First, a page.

Chaplains in the Civil War

by Charles White


When the Civil War broke out in 1861, the bloodiest war of America's history had just begun. As troops from both the Confederate States of America and the United States of America took to the field to settle the question of cession, ordained ministers of various Christian denominations took the field along side them. As the troops sought to defend their persons and homelands from physical onslaughts, the chaplains on both sides fought for the spiritual and physical well-being of the combatants.

From the beginning of the war, the War Department recognized the need for spiritual guidance among the troops. Due to this fact, the War Department authorized the appointment of regularly ordained ministers as chaplains with the quota being one per regiment. Chaplains held no command rank, but instead entered the army with the rank of private.

On October 31, 1864, Congress and the War Department awarded the chaplains with the pay and allowances commensurate with the rank of captain in the cavalry. Because the law gave them captains pay, they wore the uniform and insignia for that grade as well as sword and pistol. For this reason, chaplains were sometimes mistaken for command officers. Unlike the Union, chaplains within the Confederate army held no rank whatsoever, but were still paid as members of the military at the rate of one half the pay of a first lieutenant.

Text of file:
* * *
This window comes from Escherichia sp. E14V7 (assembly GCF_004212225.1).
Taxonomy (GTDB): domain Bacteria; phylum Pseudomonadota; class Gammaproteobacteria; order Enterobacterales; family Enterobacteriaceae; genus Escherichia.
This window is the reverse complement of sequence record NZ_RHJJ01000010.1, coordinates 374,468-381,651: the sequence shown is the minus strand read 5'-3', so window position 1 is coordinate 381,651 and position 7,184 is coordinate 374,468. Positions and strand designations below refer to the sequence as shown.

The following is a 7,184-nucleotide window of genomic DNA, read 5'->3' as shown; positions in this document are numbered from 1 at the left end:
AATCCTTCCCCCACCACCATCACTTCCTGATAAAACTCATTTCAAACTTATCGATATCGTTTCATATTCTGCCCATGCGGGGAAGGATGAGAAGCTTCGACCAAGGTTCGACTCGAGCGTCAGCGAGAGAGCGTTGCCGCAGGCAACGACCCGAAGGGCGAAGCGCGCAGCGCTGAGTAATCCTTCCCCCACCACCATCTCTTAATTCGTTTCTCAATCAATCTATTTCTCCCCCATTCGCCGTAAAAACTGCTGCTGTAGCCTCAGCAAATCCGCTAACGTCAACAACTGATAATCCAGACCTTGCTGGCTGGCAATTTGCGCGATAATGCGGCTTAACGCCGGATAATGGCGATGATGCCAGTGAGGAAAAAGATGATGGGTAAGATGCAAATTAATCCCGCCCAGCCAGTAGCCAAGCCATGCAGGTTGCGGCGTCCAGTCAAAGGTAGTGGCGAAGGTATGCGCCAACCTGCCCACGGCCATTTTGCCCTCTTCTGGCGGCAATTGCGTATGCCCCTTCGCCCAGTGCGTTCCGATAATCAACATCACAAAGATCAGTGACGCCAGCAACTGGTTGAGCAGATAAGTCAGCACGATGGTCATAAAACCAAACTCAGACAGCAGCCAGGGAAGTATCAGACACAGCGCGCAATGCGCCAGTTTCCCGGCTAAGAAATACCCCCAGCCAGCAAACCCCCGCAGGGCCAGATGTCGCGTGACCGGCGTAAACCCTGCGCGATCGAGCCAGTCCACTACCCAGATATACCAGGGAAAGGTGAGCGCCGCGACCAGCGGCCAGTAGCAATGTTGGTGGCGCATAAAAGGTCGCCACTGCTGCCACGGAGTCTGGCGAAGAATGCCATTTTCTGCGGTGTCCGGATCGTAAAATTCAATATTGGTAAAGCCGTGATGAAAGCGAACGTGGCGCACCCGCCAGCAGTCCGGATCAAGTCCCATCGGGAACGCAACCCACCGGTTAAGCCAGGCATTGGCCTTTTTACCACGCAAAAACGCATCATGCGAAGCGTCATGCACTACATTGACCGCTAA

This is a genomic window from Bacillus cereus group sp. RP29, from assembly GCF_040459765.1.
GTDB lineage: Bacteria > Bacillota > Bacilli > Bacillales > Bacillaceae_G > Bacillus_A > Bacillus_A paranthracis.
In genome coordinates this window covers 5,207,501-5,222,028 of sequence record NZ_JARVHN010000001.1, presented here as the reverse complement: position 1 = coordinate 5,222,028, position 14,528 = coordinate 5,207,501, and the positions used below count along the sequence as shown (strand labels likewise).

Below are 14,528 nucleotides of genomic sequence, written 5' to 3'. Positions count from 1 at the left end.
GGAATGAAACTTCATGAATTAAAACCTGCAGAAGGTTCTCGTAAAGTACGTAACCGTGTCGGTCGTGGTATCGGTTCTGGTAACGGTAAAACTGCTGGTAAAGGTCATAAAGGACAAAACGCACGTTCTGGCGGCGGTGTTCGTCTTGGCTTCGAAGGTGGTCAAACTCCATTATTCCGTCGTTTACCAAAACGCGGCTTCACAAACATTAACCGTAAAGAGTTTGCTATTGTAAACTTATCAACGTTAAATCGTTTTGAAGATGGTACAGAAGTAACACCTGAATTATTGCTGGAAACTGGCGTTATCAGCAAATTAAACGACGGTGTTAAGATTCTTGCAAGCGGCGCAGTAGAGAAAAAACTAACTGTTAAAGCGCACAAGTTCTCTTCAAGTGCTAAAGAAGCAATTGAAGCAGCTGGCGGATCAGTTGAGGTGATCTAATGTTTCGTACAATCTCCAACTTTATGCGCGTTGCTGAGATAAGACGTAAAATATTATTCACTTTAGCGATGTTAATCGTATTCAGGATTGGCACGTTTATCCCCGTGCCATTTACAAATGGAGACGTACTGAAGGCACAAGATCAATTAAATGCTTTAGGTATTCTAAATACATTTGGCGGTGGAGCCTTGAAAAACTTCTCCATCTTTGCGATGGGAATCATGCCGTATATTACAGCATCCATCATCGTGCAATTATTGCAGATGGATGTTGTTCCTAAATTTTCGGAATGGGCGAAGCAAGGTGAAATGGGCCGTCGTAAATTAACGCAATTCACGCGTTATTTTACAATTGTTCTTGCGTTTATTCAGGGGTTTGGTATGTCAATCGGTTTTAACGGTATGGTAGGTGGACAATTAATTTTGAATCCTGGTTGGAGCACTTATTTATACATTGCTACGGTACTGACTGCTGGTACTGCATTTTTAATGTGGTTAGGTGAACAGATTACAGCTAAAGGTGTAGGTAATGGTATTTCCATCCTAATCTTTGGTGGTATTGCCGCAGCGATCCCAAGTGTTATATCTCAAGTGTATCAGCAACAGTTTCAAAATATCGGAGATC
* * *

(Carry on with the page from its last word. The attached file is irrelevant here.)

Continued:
Selection of chaplains was, in large part, the responsibility of the various churches. There were only a few qualifications which were spelled out by the government. Originally, the government required chaplains to be ordained ministers of a Christian denomination, but after protests by Jewish leaders this statute was changed on July 17 1862 to read "any religious denomination". Also, the government required that these ordained ministers must have the endorsement of their particular denominational body. On July 17, 1862, Congress passed a regulation which stipulated that clergymen who wished to become chaplains must produce credentials from their denominational body which attested to the candidates fitness for the position of chaplain. This regulation was initiated to cut down on the clergy who were not suited for the position as well as to ensure that all applicants were indeed ordained ministers. There was one instance where an actor posed as an ordained minister in order to receive the one hundred dollar a month salary of a chaplain. However, none of the legislation passed established minimum educational qualifications, nor were age limits specified.